I think most people would say they don’t believe in happily ever after, that they don’t aspire to it, and yet it’s how people generally operate when they’re safe.
They just stay.
It’s why people seem blind to change for so long in things like relationships and work. They stopped thinking once they felt secure. They take things for granted. There’s an inherent level of death denial in the common psyche, of even age denial.
I, however, am acutely aware that everything ends. And I’m always looking for signs that it’s time to move on because I’ve been afraid for my entire life of throwing good time after bad, of staying in a relationship I know is ending when I could be using that time meeting someone new or growing on my own, of staying at a job I no longer enjoy because I hate looking for a job. Life is going to feel short someday and I’m scared most of regretting inaction.
Which I consider a positive about myself. When something’s over it’s over, I don’t hang on and I don’t backslide. I get out of bad situations easily. That makes me happy.
A problem I have though is I’m also uncomfortable in good situations.
There’s a conservation with Jay from ten years that’s evidently so pivotal I’m still dissecting it even after I included it in a song.
We were sitting in a bar (Our beloved Wolfman’s may it be at peace in the unending glory of dive bar Valhalla), two guys in our twenties drinking in the afternoon surrounded by guys creeping in on 60. We were happy, they were sad, we were lively, they were quiet, we were fresh, they hadn’t bought new clothes in our actual lifetime.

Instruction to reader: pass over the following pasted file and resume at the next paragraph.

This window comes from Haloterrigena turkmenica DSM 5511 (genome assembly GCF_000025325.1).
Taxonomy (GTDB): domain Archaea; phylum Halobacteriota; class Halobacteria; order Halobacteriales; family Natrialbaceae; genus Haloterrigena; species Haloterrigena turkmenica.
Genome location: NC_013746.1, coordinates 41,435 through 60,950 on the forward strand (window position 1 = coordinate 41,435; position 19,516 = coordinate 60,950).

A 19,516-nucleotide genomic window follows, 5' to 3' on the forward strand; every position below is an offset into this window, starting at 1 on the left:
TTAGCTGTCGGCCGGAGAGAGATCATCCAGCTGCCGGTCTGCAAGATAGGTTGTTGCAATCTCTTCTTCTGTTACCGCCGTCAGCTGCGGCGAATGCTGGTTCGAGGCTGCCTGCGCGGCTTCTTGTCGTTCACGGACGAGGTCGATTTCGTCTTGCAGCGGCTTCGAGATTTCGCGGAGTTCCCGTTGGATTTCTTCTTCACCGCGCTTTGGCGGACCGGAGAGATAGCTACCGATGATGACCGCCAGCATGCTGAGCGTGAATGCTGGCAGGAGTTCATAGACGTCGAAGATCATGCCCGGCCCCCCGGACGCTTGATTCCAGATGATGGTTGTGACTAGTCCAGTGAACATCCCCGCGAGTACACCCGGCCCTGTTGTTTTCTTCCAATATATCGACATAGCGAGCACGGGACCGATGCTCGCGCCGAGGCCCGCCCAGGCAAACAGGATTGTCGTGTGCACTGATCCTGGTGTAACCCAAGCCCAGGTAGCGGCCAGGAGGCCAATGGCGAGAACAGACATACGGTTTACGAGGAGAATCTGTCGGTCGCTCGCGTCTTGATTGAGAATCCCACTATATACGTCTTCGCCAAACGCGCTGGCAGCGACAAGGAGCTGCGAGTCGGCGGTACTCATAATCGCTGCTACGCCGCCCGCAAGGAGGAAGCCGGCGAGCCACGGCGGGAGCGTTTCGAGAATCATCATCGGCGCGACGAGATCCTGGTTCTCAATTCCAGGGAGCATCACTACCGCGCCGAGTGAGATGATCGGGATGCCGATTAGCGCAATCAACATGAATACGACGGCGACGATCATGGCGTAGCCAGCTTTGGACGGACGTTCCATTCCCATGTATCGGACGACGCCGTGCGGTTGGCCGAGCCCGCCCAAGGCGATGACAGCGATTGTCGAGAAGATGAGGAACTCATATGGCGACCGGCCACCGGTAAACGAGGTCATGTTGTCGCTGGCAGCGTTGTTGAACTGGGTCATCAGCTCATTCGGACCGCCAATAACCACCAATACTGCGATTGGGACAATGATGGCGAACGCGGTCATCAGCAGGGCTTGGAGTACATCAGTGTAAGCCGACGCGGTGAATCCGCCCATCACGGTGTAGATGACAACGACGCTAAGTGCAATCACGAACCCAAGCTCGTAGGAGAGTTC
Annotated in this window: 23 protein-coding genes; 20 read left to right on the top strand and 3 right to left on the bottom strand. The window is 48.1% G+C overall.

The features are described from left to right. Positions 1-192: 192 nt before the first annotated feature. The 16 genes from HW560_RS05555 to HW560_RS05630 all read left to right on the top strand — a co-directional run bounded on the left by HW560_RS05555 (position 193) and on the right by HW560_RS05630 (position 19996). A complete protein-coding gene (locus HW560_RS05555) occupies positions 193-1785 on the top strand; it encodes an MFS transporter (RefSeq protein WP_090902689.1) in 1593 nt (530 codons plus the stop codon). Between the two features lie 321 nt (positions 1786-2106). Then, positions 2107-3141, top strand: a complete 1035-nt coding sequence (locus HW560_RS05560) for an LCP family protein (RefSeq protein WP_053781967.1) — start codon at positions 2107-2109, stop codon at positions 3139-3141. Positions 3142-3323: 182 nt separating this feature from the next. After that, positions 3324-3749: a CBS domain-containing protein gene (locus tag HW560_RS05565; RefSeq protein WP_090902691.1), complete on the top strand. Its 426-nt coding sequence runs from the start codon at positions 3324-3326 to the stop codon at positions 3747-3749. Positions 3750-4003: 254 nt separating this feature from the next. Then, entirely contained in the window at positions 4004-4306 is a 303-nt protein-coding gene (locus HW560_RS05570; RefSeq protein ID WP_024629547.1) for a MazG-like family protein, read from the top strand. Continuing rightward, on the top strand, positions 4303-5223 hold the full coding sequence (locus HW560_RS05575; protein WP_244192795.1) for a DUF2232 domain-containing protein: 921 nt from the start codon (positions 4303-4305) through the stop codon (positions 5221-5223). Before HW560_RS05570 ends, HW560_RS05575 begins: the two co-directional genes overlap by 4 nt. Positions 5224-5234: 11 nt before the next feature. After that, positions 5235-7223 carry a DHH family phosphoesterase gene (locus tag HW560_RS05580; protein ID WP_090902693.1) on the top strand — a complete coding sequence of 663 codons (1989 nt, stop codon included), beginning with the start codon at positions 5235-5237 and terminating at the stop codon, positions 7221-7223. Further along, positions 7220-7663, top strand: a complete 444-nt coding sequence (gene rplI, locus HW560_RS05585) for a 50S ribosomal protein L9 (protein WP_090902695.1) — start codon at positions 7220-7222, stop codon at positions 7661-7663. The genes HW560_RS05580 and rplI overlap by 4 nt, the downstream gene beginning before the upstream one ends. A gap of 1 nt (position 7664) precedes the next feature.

Out for a smoke Jay asked rhetorically how they turn out like that. As if we were looking through the glass of an exhibit. I was incredulous and said we are that.
I know that farce and folly are about character context. Take someone who’s behaviour is congruent in one context and put them in another. A successful drill Sargent in charge of young children?! Bam, cheap effective comedy. Take someone from the youth culture of the 70s and put them around actual youths in the 90s. Cheap comedy and it’s cheap comedy at their expense. Especially if they’re treating their balding scalp like it’s the lush hair they had 10 years ago. Context changes even when character hasn’t. That’s why I’m scared and sad even during joyful events, it’s all fleeting, always marching toward ending, everything changing around you conspiring to make you a fool.
That’s why I can be as sad at 22 laughing in a bar as we think a 56 year old drinking silently should be.
If you’re not choosing to change you’re choosing to stay the same too long.
On the other hand it’s exhausting to constantly beat myself for never making something of myself as if any day I didn’t move the chains of world domination was a sure fire sign nothing good would ever happen.
So right now I’m thinking about how to balance it out. It’s true that the things life throws at you are amoral and random and that luck is when skill meets opportunity. There is something to be said for patience, more patience than declaring yourself a loser at 22 certainly.
I think it’s okay to stay where you are as long as you’re focused on growing internally and I think it’s okay to keep moving and let growth happen to you, and maybe it’s impossible to feel I’m doing the right thing even if I am.
The puzzle of happiness is; do you stay and try to build it or go searching and try to find it? If you stay, even working your damnedest, you could build something so sub par and yet stable that you miss your shot, and if you search you could just end up running forever and not putting the time into things that would have been truly rewarding.
And people who say it’s never too late are delusional idiots.
I’ll fallow that up in a post of it’s own.